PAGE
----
DP18024 Unpacking Social Capital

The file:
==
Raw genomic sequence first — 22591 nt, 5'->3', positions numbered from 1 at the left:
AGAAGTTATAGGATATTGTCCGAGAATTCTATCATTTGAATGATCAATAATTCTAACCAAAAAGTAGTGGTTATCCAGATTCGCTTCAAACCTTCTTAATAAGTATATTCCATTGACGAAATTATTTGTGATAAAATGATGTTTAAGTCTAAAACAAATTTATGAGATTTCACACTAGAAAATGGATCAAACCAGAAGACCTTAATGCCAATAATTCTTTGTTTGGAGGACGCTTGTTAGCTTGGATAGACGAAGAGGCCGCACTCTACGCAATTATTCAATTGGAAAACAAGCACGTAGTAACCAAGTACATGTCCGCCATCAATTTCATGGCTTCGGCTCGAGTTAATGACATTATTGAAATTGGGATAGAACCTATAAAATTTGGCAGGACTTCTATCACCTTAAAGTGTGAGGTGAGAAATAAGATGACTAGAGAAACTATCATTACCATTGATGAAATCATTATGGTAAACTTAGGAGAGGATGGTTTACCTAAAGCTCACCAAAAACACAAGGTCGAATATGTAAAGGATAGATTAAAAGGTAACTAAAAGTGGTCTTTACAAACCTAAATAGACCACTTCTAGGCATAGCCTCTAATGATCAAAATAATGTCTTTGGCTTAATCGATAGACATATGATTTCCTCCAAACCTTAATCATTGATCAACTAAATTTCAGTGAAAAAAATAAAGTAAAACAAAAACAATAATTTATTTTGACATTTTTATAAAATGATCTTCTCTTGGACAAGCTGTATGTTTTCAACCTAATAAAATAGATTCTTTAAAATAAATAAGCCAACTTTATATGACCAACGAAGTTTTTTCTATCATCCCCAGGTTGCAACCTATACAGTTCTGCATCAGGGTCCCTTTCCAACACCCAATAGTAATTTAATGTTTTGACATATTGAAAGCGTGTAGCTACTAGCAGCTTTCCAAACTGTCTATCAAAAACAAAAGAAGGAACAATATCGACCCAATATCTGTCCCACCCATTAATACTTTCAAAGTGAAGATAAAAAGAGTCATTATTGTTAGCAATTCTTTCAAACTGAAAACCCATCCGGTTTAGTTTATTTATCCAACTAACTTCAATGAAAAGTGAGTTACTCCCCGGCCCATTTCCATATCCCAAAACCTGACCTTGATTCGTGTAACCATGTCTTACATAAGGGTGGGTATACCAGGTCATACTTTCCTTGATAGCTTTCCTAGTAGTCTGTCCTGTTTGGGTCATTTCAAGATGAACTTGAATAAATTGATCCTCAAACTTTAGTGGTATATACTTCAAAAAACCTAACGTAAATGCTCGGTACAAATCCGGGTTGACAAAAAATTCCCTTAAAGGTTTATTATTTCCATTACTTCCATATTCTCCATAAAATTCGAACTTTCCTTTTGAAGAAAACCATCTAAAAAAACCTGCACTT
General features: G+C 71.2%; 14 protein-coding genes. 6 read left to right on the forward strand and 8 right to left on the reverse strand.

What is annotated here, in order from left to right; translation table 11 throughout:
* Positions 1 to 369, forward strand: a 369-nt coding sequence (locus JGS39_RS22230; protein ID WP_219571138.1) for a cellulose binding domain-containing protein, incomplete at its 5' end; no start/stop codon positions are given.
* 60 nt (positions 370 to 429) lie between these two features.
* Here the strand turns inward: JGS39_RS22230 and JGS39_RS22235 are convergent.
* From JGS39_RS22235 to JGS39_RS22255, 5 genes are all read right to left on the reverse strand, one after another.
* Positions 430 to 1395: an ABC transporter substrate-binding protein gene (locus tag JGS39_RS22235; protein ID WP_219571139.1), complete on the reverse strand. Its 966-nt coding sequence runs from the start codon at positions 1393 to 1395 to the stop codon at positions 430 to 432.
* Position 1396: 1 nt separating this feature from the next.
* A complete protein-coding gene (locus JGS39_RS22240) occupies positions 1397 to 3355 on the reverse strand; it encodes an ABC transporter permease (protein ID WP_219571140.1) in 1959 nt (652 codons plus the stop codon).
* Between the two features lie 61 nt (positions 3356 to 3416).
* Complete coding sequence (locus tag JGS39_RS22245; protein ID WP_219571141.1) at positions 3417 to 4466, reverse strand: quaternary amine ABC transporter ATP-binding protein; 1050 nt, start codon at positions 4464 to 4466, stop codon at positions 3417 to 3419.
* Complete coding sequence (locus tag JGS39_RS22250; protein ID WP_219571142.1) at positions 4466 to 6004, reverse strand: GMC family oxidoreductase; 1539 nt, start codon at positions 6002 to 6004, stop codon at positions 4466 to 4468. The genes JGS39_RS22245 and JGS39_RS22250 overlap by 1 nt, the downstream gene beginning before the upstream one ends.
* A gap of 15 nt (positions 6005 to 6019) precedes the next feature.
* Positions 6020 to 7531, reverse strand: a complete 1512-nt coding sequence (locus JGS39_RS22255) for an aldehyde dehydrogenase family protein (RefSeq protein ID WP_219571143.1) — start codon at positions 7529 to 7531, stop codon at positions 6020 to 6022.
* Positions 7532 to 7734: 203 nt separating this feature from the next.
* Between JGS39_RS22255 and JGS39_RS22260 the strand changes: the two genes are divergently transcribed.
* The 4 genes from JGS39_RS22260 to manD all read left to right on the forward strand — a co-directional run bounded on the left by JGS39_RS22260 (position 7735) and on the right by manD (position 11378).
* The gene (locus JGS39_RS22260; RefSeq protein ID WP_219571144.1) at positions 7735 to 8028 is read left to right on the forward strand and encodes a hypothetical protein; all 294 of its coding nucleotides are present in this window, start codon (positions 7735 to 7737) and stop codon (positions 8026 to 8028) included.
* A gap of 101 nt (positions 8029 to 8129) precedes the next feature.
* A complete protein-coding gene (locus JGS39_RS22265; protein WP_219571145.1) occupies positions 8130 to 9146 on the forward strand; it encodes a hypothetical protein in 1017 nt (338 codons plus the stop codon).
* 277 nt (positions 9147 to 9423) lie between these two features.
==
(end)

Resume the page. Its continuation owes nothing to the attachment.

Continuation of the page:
We use novel and unique survey data from Italy to shed light on key questions regarding the measurement of social capital and the use of social capital indicators for empirical work. Our data cover a sample of over 600,000 respondents interviewed between 2000 and 2015. We identify four distinct components of social capital — i) social participation, ii) political participation, iii) trust in others, and iv) trust in institutions — and examine how they relate to each other. We then study how each dimension of social capital relates to various socioeconomic factors both at the individual and the aggregate level, and to various proxies of social capital commonly used in the literature. Finally, building on previous work, we investigate to what extent different dimensions of social capital predict differences in key economic, political, and health outcomes. Our findings support the view that social capital is a multifaceted object with multiple dimensions that, while related, are distinct from each other. Future work should take such multidimensionality into account and carefully consider what measure of social capital to use.